Less-than-perfect conditions in sand that goes unraked because of safety concerns give golfers a stronger incentive to play away from bunkers
I played golf Sunday and kind of like the idea of no rakes, provided that people make a reasonable effort to smooth footprints with their foot or their wedge.
Bunkers used to be something we avoided. But with the firm, double-cut, rolled, undulating greens that roll at 11 or 12 on the Stimpmeter and penal greenside rough from which you have to play to these incredibly difficult greens, well-manicured and maintained bunkers are a preferred play for the better player. By keeping bunkers in imperfect condition during the coronavirus pandemic, it adds an unknown risk for those who see bunkers as safe haven.
The argument will be made that people may not fix footprints and others will get a bad lie. Too bad. Golf doesn’t provide relief for good shots that find a divot; why should golf worry about off-target shots that find a footprint?
‘Yes, sir!’ that was quite a Masters, all right
Every year in early April, in our house the family knows not to plan on my being present for any functions, and they know that the living-room TV will be all Masters, all weekend.
Like a lot of golf fans, I get totally immersed in Masters week. I’m in complete agreement with John Hawkins on his greatest Masters of all-time being Jack Nicklaus’ come-from-behind win in 1986 (“Golden Bear moment: ’86 Masters stands out as best,” March 30). Hawkins references Ben Wright’s “there’s life in the old Bear yet” line on No. 15, and Verne Lundquist’s “Yes, sir!” after the birdie putt on 17, both memorable calls.
However, it’s time to remind everyone that just before the “old Bear” line, Wright dropped the initial “Yes, sir!” as Nicklaus’ eagle putt found the bottom of the cup on 15.
Thirty-seven minutes later, at No. 17, Lundquist’s reprise of Wright’s line would come to be the most-remembered, and Wright’s original would be forgotten.
I know that Wright had some missteps along the way, but I used to love listening to him, as I do the great Peter Alliss during the British Open.
Here’s offering credit to Ben Wright for his calls on the 1986 Masters.
Chamblee gets slapped around a bit, too
I’m just wondering how many times does someone get to make offensive comments? (“Brandel Chamblee sidesteps PGA’s firing squad,” March 30). If it’s once, that’s one thing, but this has been done on multiple occasions.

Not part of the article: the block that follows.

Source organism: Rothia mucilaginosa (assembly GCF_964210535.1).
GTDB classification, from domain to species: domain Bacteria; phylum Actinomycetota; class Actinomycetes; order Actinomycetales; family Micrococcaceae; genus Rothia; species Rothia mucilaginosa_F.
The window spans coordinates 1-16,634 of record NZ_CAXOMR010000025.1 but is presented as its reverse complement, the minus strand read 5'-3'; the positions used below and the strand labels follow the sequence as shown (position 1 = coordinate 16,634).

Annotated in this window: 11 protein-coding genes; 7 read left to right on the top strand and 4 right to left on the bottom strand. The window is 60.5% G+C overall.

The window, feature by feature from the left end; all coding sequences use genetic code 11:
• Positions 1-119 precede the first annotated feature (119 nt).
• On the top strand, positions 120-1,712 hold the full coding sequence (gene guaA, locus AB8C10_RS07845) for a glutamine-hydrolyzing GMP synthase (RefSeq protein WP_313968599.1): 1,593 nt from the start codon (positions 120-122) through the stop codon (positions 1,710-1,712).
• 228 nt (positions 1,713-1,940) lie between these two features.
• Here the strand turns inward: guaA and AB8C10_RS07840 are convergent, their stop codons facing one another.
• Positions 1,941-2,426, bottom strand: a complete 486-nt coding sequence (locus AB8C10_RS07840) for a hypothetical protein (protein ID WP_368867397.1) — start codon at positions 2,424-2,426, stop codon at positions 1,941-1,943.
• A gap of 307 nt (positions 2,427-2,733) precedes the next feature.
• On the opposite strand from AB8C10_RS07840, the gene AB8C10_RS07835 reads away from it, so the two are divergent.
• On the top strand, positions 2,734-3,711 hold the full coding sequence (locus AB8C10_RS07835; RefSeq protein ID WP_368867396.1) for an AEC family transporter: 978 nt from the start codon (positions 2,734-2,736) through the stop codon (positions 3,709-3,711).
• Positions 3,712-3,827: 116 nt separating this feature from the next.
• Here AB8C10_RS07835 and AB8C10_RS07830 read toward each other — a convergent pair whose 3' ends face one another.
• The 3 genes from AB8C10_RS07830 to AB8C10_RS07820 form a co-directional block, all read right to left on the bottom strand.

So, if I’m understanding Alex Miceli correctly, as long as Brandel Chamblee apologizes on Twitter, it’s OK?
It’s not OK with me. I would guess it’s not OK with a lot of female golfers, as well.
St. Paul, Minn.
(Larey is an LPGA teaching professional.)
Accept Chamblee’s apology and move on
I compliment NBC’s Pete Bevacqua for backing Brandel Chamblee (“Brandel Chamblee sidesteps PGA’s firing squad,” March 30).
Chamblee did apologize, straight up, for his offside comments. So, we need to move on, sports fans.
I like listening to Chamblee, and I like the other panelists. David Duval, Justin Leonard and Trevor Immelman are all refreshing. I learn from them.
NBC’s Bevacqua shows his true color, and it’s green
It seems that Brandel Chamblee's statement about golf teachers is every bit as bad as Ted Bishop’s comment to Ian Poulter several years ago. NBC Sports’ Pete Bevacqua, being a corporate animal more than before, wanted to keep Chamblee, but Bishop was expendable when Bevacqua was at the PGA of America.
I had no respect for Bevacqua earlier and none now (“Brandel Chamblee sidesteps PGA’s firing squad,” March 30). He accepts an apology now but not earlier. The bottom line strikes again.
A plea for common sense
I live in Dublin, Ohio. Despite Gov. Mike DeWine’s order to stay home, the specifics of the order stated that country clubs be closed (restaurant, bar and grill, etc.) but encouraged exercise and outdoor activities, including all parks.
Our golf course (a six-course consortium) wrote to and got clarification from the governor’s office that courses could stay open with added precautions and sanitation measures: fewer tee times, one person per cart, no ball washers, no rakes, leave flags in the holes, raised-cup inserts so the ball remains at green level, physical (not social) distancing of 6-10 feet and sanitizing carts upon their return, no pencils and scorecards on carts, reiterating by pro shop staff at first tee (6-feet-plus distance).
The safest place to be during the coronavirus pandemic is outside. Have you seen your local grocery or pharmacy, businesses that can and must be opened, and the lack of physical distancing by employees and patrons alike? There likely is no sanitizer at the door to wipe down the carts because somebody stole the container, or none at the checkout counter to wipe down the credit-card reader that everyone touches.
Where has common sense gone?
The reason for physical distancing is that if someone coughs or sneezes, the droplets fall by gravity into that area. You don’t get transmission of coronavirus if someone is breathing and exhaling near you if he or she transgresses that circle. You are at greater risk – and I’m more concerned – going to the grocery or pharmacy or being in the office still seeing patients (I’m 73) than being on the golf course.
Another victim of this virus is our loss of common sense and rationality. Where is all this concern about virus infection and deaths as our total regular flu deaths exceed 20,000 and still rising. Are those deaths less important or “acceptable” because “it’s just the flu” and not the coronavirus?
Wake up and keep perspective.
Dr. Richard Smialek
(Smialek is a plastic/reconstructive surgeon.)
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